The pyrrhic victory in the 2009 Lok Sabha poll has turned the Congress Party on its head. The victory is not as convincing as those won by Rajiv Gandhi in 1984 or Indira Gandhi in 1971 and 1980, but the sheer audacity of the win has made the party brazen and it is scouting for trouble everywhere as if it has no challenge. There is no other explanation for the party kicking off an unsavoury controversy in Uttar Pradesh and trying to create a law and order problem.
Mayawati, the UP Chief Minister, is portrayed both corrupt and controversial. She has failed in redeeming her poll promise of saving the people of the state from criminals. But the UPCC president crossed all limits when she launched a broadside on the BSP leader in the name of protesting crime against women in the state. No measure of sabre-rattling by the Congress leadership can wash the original sin of the uncouth comment Rita Bahuguna Joshi made. The Congress instead of publically withdrawing the comment and apologising is trying to take political mileage. The party is in a hurry to create a base for itself in the state taking advantage of the decline of the Samajwadi Party and the BJP there.
The Congress euphoria is such that it is behaving as if it does not need allies anymore. The party is out to humiliate all its erstwhile allies, be it the Left, the Samajwadi Party, the RJD or the LJP. The party leaders are boasting that the DMK patriarch M Karunanidhi was shown his place when he was forced to scale down his demand for additional ministerial berths in the central cabinet. It has similarly tamed Farooq Abdullah and Sharad Pawar, who entertained over-arching ambitions. In fact, the Congress is more in competition with its own allies than with the opposition. This is interesting.
The party knows that to grow further it has to eliminate other pseudo-secular parties, which are occupying its political space. The immediate target is NCP in Maharashtra, SP in Uttar Pradesh, RJD in Bihar and Trinamool Congress in West Bengal. In the last three months after the poll, the Congress has made all attempts to undercut the influence of these parties, though they continue to support the UPA at the centre. Only the NCP and Trinamool could find place in the central government. But the Congress design to contain the two parties is being played out in the open. Exasperated and decimated in the election Pawar pleaded for peace with much-diminished clout in the Maharashtra coalition. On the other hand, an ascendant Mamata Banerjee is resisting vigorously the Congress aggression in her state.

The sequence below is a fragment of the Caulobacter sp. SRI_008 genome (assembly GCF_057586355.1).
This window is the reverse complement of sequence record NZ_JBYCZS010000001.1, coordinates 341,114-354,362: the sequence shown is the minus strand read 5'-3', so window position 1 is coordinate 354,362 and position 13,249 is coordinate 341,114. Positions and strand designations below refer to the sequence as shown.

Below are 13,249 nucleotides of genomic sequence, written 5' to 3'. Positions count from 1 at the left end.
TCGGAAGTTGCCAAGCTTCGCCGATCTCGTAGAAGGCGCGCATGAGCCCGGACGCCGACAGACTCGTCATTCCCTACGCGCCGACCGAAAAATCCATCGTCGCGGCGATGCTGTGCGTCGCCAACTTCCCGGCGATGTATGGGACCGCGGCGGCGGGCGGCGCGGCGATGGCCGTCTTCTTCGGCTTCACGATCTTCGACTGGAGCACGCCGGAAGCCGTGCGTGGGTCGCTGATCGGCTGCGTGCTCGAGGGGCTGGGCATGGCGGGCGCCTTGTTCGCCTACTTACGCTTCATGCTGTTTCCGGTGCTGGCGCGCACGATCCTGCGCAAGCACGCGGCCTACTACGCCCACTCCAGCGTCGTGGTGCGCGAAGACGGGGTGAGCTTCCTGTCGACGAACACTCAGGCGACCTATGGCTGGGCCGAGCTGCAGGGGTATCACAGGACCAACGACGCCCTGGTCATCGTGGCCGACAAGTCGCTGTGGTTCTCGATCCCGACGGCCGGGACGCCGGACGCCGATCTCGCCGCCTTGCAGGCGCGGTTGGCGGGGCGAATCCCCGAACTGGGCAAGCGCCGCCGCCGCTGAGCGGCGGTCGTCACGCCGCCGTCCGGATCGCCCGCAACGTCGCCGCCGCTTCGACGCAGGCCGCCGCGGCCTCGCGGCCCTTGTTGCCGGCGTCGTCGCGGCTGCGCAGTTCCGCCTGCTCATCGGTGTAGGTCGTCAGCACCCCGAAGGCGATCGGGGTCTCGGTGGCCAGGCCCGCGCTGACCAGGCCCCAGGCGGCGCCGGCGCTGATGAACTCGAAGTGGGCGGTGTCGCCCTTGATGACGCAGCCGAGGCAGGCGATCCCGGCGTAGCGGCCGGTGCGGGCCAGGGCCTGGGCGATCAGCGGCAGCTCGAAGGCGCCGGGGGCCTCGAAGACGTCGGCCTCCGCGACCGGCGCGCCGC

The scene is different in UP and Bihar. The Congress is targeting the Yadav fraternity with a killer instinct. Mulayam Singh Yadav has threatened to reconsider his party’s support to the Congress. Lalu Yadav is still counting his losses even as the Congress is planning to extend an olive branch to power-hungry Ramvilas Paswan to further humiliate Lalu. These men used to be the most loyal votaries of the Sonia Congress’ right to rule India. Sadly, the Congress after the poll win found them the most undesirable company to keep. They expected, as a reward for their unsolicited loyalty, some place in the Cabinet. But the ruling party, in its expansionist agenda found these two the stumbling blocs. The communists are equally peeved by the sudden decline in fortune. The four Left parties have now formed a grouping in Parliament so that they will constitute the distant third-largest formation-with 24 members in the Lok Sabha. The budget session was unique in the sense that all these Congress allies and former allies found a common cause with the BJP on most issues. Is it the beginning of a new phase of anti-Congressism?
The massive mandate that Indira Gandhi got in 1971 became so unpopular by 1975 that she had to impose Emergency to keep herself in chair. Rajiv Gandhi’s 400-plus victory got wasted in just two years. On all such occasions, the vanquished reclaimed lost ground earlier than expected. With just 206 seats in the 543-Member House the Congress is behaving as if it can ride roughshod over every other party. The inexplicable electoral gains have made the party overconfident. It is going about as if the days of one-party rule are back again.